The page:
Dictators do not like to be ridiculed. They fear bold political cartoonists. Ousted Tunisian President Zeine el-Abidin Ben Ali made sure that the few artworks of political cartoonists who dared to criticise his regime would not reach the masses. He did what any tyrant would do: he censored them.
For more than four years Seif Eddin Nechi, a young Tunisian cartoonist, has been using social media as a platform to mock and criticise various aspects of the Tunisian society and political landscape. It did not take long before the regime’s net censorship machine blocked access to his cartoons.
Nechi said: “During the Ben Ali era I used to criticise everything, but in a roundabout way to get around censorship. Once I started talking about internet censorship through my cartoons, I was censored”.
He added: “After 14 January 2011 [when the Tunisian revolution began], criticising national and political affairs has become a central theme in my cartoons, with a more direct tone”.
With the uprising and the fall of the Ben Ali regime, many of the red lines which once prohibited artists from revealing their talents were scrapped.
“When I was very young, I used to draw everything and anything (especially my professors), and this earned me several punishments! Due to the system, my interest in caricature art had gradually faded away, and I could only share my drawings with my closest friends,” says Adnen Akremi (alias Adenov).
But now, Adenov can make use of his sense of humour, his pencils and his character Le Rasta, who is always smoking a joint, to ridicule and criticise.
Adenov explained: “It is through him [Le Rasta] that I express myself. He is Zen-like and out of touch and this somehow helps him to hit where it hurts. Through him I try to criticise the Tunisian’s situation in a funny way (well not always funny). When my messages are similar to the majority’s, it is good, but I’m not seeking to be the spokesperson of a particular group or a political party”.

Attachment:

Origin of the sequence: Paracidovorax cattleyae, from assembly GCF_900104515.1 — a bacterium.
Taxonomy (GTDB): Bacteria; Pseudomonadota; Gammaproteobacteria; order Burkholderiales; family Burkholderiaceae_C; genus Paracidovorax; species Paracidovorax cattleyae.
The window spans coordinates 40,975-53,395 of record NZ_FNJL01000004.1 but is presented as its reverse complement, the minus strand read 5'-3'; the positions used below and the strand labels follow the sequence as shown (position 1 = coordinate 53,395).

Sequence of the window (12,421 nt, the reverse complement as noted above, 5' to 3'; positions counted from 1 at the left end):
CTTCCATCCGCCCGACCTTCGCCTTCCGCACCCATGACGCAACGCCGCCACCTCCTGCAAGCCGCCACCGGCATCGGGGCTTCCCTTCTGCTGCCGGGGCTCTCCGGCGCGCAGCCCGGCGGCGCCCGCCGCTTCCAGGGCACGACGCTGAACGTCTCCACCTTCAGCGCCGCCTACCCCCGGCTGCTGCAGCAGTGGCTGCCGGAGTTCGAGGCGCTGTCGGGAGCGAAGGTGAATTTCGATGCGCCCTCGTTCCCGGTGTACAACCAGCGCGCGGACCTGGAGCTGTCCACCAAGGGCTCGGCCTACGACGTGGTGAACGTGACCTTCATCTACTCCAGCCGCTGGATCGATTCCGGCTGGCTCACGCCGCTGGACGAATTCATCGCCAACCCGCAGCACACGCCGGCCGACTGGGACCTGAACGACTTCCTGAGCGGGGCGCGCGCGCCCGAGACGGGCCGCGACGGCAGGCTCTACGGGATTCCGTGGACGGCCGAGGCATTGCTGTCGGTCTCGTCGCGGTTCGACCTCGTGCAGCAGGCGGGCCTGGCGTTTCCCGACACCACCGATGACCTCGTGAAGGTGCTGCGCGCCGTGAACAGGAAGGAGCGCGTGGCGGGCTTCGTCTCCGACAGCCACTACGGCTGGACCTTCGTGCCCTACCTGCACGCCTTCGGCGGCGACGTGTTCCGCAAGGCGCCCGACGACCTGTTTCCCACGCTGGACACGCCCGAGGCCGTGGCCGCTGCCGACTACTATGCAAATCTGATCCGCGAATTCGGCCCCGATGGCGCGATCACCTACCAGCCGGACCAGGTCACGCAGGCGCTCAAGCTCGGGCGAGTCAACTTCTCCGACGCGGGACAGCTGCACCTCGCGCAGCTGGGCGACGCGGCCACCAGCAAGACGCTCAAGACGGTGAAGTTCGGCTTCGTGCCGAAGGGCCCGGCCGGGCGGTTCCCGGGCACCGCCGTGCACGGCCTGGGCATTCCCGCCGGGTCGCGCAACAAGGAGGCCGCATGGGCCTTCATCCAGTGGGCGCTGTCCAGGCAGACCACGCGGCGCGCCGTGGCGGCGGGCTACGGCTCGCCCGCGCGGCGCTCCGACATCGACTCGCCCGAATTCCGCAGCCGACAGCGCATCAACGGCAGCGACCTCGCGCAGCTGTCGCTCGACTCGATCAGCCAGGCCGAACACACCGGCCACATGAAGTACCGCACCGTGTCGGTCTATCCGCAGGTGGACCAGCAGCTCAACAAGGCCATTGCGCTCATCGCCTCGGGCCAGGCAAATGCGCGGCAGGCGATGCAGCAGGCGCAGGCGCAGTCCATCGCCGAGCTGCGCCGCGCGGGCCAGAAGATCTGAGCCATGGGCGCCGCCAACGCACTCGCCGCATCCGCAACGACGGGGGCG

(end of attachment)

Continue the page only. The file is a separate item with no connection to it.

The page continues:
In one drawing, Mustapha Ben Jaafar, Tunisia’s constituent assembly President, is depicted as extremely angry, asking Le Rasta about the efficiency of joints: “Is your thing efficient?” he asks. Le Rasta answers:” I can guarantee that it is 100 per cent efficient. Take one before each assembly session”.
In another cartoon, Le Rasta sarcastically comments on the increase in gas prices and the trend of self-immolations: “Is this within the framework of fighting self immolation suicides?”
Like Adenov, Nechi also created his own character, Bakounawar. “Bakounawar almost always ridicules reality, laughs at everything, he rarely gets angry,” Nechi told Index. “I created him to express myself and to try to say what is on my mind in a quasi-ludic manner, while remaining serious at the same time. Bakounawar has adopted a more popular discourse (and not a populist one) to be more than ever by the side of average and poor Tunisians. Bakounawar chose Tunisian dialect as language, and popular humour. I’m aware that my caricatures are still far from those I want to reach because the platform that I chose (the web) is not accessible to everyone,” he explained.
Via Bakounawar, Nechi has expressed his support to Al-Oula, a weekly newspaper whose director spent seven days on hunger strike protesting at government policies of state advertisements distribution among newspaper. “It [Al-Oula] is not a newspaper worth five cents”, says Bakounawar in one caricature.
“The message of a caricature is more direct than any other drawing genres”, answered Adenov.
“It is the most ludicrous tool capable of popularising complex situations. Caricatures allow us to laugh at our own flaws…” replied Nechi.
“This art has a primordial role in the construction of the future of a freer Tunisia”, said Amine Lamine, founder of Graphik Island, a platform which seeks to promote the artworks of Tunisian artists at both national and international levels. “Popularising art and culture to make them more accessible, so as many people as possible have interest in them and take part in the building of a better Tunisia”, he added.
The booming of caricature art was crowned by the publishing of Koumik (Tunisian for “Cartoon”), a collective book of comics which brought together 14 rising Tunisian caricaturists. The first issue was published in October 2011, and other issues are expected and anticipated.